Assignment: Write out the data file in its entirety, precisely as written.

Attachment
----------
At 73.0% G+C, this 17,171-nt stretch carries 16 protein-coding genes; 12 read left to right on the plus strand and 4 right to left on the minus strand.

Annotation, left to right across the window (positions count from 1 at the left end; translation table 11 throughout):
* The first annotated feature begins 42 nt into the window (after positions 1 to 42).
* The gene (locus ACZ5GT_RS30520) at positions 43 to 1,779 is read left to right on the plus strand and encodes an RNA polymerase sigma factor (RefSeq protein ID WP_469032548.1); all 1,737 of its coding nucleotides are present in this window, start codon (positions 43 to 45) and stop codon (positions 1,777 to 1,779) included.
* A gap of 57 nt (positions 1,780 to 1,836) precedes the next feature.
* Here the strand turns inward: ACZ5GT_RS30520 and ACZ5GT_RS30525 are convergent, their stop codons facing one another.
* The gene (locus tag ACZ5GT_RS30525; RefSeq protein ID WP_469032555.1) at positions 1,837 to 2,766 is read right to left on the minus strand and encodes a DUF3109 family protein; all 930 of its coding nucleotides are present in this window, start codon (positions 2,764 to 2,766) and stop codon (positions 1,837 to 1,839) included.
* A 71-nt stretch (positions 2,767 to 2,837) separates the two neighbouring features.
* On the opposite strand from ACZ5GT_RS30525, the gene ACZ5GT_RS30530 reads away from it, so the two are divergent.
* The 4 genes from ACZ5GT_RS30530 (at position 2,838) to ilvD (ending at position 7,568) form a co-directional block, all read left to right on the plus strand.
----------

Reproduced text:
At 73.0% G+C, this 17,171-nt stretch carries 16 protein-coding genes; 12 read left to right on the plus strand and 4 right to left on the minus strand.

Annotation, left to right across the window (positions count from 1 at the left end; translation table 11 throughout):
* The first annotated feature begins 42 nt into the window (after positions 1 to 42).
* The gene (locus ACZ5GT_RS30520) at positions 43 to 1,779 is read left to right on the plus strand and encodes an RNA polymerase sigma factor (RefSeq protein ID WP_469032548.1); all 1,737 of its coding nucleotides are present in this window, start codon (positions 43 to 45) and stop codon (positions 1,777 to 1,779) included.
* A gap of 57 nt (positions 1,780 to 1,836) precedes the next feature.
* Here the strand turns inward: ACZ5GT_RS30520 and ACZ5GT_RS30525 are convergent, their stop codons facing one another.
* The gene (locus tag ACZ5GT_RS30525; RefSeq protein ID WP_469032555.1) at positions 1,837 to 2,766 is read right to left on the minus strand and encodes a DUF3109 family protein; all 930 of its coding nucleotides are present in this window, start codon (positions 2,764 to 2,766) and stop codon (positions 1,837 to 1,839) included.
* A 71-nt stretch (positions 2,767 to 2,837) separates the two neighbouring features.
* On the opposite strand from ACZ5GT_RS30525, the gene ACZ5GT_RS30530 reads away from it, so the two are divergent.
* The 4 genes from ACZ5GT_RS30530 (at position 2,838) to ilvD (ending at position 7,568) form a co-directional block, all read left to right on the plus strand.